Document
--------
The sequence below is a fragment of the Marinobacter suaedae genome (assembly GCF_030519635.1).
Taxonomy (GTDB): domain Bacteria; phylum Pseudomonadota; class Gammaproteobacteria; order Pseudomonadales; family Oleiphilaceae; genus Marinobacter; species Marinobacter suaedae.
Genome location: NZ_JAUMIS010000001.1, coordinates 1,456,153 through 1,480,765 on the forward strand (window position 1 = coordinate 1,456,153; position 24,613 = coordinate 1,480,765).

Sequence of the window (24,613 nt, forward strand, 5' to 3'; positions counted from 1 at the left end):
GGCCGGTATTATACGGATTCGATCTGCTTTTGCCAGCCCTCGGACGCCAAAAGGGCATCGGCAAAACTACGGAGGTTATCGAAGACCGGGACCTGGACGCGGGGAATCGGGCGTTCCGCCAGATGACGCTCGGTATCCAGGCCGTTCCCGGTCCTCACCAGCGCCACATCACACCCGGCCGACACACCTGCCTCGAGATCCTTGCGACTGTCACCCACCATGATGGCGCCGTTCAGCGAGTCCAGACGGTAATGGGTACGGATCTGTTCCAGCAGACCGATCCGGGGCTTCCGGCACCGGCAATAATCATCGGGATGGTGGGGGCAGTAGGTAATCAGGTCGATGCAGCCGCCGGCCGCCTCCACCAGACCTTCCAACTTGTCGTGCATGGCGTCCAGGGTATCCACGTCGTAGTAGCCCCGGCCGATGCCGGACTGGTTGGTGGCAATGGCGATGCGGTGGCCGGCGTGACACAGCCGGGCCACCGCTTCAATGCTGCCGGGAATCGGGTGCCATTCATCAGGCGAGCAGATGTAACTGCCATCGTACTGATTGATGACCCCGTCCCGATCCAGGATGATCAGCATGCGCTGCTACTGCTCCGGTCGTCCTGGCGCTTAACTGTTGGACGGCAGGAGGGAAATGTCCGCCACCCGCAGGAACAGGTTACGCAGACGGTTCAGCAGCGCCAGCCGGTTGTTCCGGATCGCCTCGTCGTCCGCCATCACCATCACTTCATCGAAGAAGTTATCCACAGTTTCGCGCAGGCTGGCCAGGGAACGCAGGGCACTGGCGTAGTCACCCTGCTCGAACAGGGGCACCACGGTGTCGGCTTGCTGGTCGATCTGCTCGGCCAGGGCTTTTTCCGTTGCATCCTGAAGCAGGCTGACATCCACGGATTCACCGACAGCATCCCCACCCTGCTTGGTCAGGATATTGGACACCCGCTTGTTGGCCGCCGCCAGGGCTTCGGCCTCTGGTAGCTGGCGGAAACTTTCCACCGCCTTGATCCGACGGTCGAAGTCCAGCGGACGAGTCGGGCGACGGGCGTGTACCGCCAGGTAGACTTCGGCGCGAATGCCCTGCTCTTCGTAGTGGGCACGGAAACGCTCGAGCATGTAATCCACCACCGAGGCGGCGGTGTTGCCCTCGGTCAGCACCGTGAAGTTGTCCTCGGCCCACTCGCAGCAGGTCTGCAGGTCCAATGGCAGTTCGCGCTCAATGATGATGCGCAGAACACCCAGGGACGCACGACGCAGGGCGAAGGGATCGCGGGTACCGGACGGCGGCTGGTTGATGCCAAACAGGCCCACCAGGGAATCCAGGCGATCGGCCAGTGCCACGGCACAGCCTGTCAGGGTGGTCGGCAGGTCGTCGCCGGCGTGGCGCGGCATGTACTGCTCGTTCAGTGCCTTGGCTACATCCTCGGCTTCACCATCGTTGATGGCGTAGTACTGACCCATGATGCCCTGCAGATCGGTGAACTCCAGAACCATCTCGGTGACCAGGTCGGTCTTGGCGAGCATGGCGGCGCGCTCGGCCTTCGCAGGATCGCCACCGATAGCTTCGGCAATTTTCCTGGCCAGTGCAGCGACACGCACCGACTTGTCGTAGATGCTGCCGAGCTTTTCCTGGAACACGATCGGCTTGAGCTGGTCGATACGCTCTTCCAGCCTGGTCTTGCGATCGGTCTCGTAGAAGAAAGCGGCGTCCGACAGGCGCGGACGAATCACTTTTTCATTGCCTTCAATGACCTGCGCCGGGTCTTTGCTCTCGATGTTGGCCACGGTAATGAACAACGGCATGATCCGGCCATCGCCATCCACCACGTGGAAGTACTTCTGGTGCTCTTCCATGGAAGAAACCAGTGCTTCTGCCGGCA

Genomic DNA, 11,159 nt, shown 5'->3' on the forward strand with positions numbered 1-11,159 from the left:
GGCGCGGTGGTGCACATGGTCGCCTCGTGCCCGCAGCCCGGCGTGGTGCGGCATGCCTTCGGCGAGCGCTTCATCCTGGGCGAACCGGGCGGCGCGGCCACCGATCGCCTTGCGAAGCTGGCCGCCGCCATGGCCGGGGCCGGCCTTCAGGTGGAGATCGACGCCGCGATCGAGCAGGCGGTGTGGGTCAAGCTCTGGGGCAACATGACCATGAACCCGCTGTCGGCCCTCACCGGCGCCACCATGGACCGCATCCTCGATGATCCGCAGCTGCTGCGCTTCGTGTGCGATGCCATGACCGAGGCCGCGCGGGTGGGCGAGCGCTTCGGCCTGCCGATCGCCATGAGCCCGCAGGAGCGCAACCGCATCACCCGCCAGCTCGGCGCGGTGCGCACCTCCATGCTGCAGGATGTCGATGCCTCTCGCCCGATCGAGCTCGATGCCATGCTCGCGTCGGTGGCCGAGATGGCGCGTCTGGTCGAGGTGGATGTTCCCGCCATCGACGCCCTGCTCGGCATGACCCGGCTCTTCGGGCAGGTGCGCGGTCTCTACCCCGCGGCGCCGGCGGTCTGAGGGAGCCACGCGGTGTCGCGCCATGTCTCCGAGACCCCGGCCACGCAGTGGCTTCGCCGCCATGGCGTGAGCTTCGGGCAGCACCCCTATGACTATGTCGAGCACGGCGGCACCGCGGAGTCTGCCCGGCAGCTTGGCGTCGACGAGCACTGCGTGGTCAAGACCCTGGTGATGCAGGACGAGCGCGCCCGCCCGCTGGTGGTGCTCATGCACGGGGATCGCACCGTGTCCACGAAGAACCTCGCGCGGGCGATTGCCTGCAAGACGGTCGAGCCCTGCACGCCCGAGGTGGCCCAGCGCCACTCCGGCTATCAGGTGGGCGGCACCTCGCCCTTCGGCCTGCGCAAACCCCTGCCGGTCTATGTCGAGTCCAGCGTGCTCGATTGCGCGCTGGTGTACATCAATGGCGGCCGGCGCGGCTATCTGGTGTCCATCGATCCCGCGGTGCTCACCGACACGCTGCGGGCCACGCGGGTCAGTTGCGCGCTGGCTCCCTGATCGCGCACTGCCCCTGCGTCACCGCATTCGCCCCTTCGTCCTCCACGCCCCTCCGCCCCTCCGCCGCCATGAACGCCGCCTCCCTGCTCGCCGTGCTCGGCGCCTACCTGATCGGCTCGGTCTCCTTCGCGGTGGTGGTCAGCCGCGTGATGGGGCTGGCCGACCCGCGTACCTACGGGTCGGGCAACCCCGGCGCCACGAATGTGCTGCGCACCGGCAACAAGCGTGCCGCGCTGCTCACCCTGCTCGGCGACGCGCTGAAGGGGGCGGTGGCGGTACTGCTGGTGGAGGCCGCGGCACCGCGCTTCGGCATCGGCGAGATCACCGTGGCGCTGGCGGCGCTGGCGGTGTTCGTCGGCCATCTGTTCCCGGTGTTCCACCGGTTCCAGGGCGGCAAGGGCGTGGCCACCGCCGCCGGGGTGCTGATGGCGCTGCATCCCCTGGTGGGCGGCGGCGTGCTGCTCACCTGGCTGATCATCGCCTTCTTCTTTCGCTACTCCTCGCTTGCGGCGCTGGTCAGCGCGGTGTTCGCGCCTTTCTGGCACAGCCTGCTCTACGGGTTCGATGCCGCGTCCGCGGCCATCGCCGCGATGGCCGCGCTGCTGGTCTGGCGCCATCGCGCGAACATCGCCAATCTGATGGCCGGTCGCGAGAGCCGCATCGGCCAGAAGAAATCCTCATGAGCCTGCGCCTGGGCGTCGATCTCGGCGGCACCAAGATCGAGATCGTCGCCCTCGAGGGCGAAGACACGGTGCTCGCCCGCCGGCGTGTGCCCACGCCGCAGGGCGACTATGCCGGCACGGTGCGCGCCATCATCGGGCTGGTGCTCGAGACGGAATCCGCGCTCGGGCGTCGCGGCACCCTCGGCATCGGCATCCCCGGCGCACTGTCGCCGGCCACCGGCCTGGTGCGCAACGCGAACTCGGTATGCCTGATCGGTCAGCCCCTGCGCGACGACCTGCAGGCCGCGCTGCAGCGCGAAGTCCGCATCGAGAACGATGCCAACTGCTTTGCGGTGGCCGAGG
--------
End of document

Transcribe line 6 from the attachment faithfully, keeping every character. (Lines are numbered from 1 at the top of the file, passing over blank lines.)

Genomic DNA, 11,159 nt, shown 5'->3' on the forward strand with positions numbered 1-11,159 from the left: